"We" is Medgar Evers, Michael Schwerner, Jimmie Lee Jackson, James Reeb, Viola Liuzzo, Cynthia Wesley, Andrew Goodman, Denise McNair, James Chaney, Addie Mae Collins and Carole Robertson, shot, beaten and blown to death for that cause.
"We" is Lyndon Johnson, building a legislative coalition of moderate Republicans and Democrats to defeat intransigent Southern Democratic conservatives and enshrine that cause into law.
And "we" is Martin Luther King, giving voice and moral clarity to the cause -- and paying for it with his life.
The we to which Glenn Beck belongs is the we that said no, the we that cried "socialism!" "communism!" "tyranny!" whenever black people and their allies cried freedom.
The fatuous and dishonorable attempt to posit conservatives as the prime engine of civil rights depends for success on the ignorance of the American people... This, then, is to serve notice as Beck and his tea party faithful gather in Lincoln's shadow to claim the mantle of King: Some of us are not ignorant. Some of us remember. Some of us know very well who "we" is.
Sullivan's readers are more up on the religious views of my favorite bands than I am. Here's a bit from an interview with Neutral Milk Hotel's Jeff Mangum:
The thing about me singing about Christ; I'm not saying "I love you Christianity." I'm not saying "I love all the fucked-up terrible shit that people have done in the name of God." And I'm not preaching belief in Christ. It's just expression. I'm just expressing something I might not even understand. It's a song of confusion, it's a song of hope, it's a song that says this whole world is a big dream-- and who knows what's gonna happen.
We played a show with Vic Chesnutt two weeks ago in Athens and he sat on the stage and played for 30 minutes and didn't stop. And he sang all these songs about how like action and reaction are the closest things to truth in the universe, how he's had all these out-of-body experiences but they weren't supernatural. And I thought it was the most beautiful thing I've ever heard. To me, it's like I'm expressing something that's within me that I can't really explain that really has nothing to do with religion. My love for Christ has more to do with what he said and what he believed in. Then the church put all this fucked-up bullshit around it and made it all this really evil thing at times. If you attach man to anything, he's gonna fuck it up somehow, one way or the other. You think that's too cynical? [laughs]
I recently came across two articles on the relationship of the theology of Reinhold Niebuhr to the outlook of Barack Obama that I can only call, for lack of a better term, bizarre.
The first comes from an interview with Michael Cromartie, Vice President of the Ethics and Public Policy Center in Washington, D.C. Cromartie begins with an evocation of St. Augustine, which leads to a conversation about Niebuhr and then Niebuhr's influence on Obama, which brings us to this exchange:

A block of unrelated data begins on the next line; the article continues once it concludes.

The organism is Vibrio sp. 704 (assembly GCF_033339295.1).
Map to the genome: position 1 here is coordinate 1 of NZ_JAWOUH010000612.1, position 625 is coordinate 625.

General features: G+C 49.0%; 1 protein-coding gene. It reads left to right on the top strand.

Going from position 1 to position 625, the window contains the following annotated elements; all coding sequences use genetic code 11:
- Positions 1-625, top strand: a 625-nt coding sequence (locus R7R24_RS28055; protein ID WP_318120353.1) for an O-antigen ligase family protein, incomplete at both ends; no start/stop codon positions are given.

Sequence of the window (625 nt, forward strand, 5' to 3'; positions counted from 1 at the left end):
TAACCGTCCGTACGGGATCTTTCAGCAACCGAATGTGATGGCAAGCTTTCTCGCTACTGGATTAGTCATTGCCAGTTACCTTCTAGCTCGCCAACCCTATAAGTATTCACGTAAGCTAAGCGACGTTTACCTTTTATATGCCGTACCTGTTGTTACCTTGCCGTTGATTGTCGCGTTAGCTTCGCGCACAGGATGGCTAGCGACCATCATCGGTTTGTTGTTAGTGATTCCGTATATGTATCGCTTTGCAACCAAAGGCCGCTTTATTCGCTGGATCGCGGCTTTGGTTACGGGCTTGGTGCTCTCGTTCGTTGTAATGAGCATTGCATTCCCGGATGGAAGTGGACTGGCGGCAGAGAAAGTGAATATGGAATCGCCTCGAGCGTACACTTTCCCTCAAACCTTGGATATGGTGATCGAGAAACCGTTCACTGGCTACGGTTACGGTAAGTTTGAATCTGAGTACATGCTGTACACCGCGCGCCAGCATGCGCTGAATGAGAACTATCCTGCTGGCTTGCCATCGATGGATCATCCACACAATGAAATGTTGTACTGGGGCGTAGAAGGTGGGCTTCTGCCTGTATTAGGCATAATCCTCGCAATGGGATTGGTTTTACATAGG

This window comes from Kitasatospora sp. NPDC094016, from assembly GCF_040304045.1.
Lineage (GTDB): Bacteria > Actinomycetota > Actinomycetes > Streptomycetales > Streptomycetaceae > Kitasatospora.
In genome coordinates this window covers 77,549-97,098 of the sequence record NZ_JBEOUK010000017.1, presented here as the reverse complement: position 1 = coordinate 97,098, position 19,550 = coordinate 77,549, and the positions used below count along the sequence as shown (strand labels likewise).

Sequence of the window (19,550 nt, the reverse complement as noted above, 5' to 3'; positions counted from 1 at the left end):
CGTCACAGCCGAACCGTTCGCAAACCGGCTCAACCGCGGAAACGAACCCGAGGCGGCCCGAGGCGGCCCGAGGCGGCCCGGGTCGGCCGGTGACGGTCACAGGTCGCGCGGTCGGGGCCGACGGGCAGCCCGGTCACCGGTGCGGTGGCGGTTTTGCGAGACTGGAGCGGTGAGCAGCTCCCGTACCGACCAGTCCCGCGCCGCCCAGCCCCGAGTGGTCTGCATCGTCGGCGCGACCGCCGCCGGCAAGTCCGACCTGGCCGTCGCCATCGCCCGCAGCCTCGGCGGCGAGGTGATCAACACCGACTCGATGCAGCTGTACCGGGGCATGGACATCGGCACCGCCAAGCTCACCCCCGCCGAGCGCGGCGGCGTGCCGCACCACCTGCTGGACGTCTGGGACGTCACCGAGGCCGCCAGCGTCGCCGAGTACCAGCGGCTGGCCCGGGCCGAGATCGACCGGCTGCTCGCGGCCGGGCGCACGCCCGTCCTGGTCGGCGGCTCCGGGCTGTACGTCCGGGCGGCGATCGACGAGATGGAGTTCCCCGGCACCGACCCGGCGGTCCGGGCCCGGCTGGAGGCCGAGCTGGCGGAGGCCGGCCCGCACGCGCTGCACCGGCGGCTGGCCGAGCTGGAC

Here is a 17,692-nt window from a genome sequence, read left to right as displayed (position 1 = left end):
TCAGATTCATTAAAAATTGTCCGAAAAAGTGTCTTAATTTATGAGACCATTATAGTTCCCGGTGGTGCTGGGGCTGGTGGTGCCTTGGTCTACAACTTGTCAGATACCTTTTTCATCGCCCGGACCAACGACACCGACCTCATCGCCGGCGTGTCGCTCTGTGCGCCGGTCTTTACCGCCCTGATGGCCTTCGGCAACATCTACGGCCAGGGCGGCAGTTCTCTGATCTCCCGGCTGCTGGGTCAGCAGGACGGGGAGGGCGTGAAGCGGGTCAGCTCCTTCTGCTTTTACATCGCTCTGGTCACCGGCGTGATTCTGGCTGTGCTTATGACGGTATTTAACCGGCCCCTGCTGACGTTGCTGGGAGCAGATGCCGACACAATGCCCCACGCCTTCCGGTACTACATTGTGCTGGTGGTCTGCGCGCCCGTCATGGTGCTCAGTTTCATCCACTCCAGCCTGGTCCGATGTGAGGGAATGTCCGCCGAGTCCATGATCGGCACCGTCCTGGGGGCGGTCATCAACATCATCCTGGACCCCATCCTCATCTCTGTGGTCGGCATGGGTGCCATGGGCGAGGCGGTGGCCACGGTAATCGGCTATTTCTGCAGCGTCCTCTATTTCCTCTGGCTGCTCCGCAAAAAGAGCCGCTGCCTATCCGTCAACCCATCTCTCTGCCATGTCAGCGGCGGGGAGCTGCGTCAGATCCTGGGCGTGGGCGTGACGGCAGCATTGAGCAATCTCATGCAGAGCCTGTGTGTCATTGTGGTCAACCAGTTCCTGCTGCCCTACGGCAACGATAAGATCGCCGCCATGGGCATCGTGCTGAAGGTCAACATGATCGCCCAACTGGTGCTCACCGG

One of the great representatives of political realism, in the 20th century, was Reinhold Niebuhr. Niebuhr is often cited as one of the current President's favorite thinkers and inspirations. Is President Obama practicing what Niebuhr preached?
The President seems to have a great admiration and respect for Niebuhr. People all over the political spectrum claim Niebuhr as their mentor. The question is: What part of Niebuhr has the President bought into?
That's a debatable proposition. When there's a problem, the President's instinct is clearly that the state needs to solve it. So there seems to be a lack of appreciation for mediating institutions and the roles they play, as the first instinct is to have government solve all of the many problems that we have. So it's not clear to me what part of Niebuhr he appreciates.
It is clear that Niebuhr's thinking on foreign policy has not influenced President Obama. Niebuhr knew the nature of totalitarianism and critiqued it constantly; he was anything but an advocate of moral equivalence. There's a tendency with President Obama, because he thought Bush bellicose, to believe that he ought to do the opposite. So rather than talking about the virtues of living in a free and democratic society, he has spent a lot of time apologizing for America's problems.
There's a brand of right-wing rap on Niebuhr that wants to appropriate him as a bellicose cold warrior hawk. But this is a severely problematic reading of Niebuhr. Cromartie is no doubt influenced by his colleague George Weigel in this reading of Niebuhr, but that doesn't make it any more right.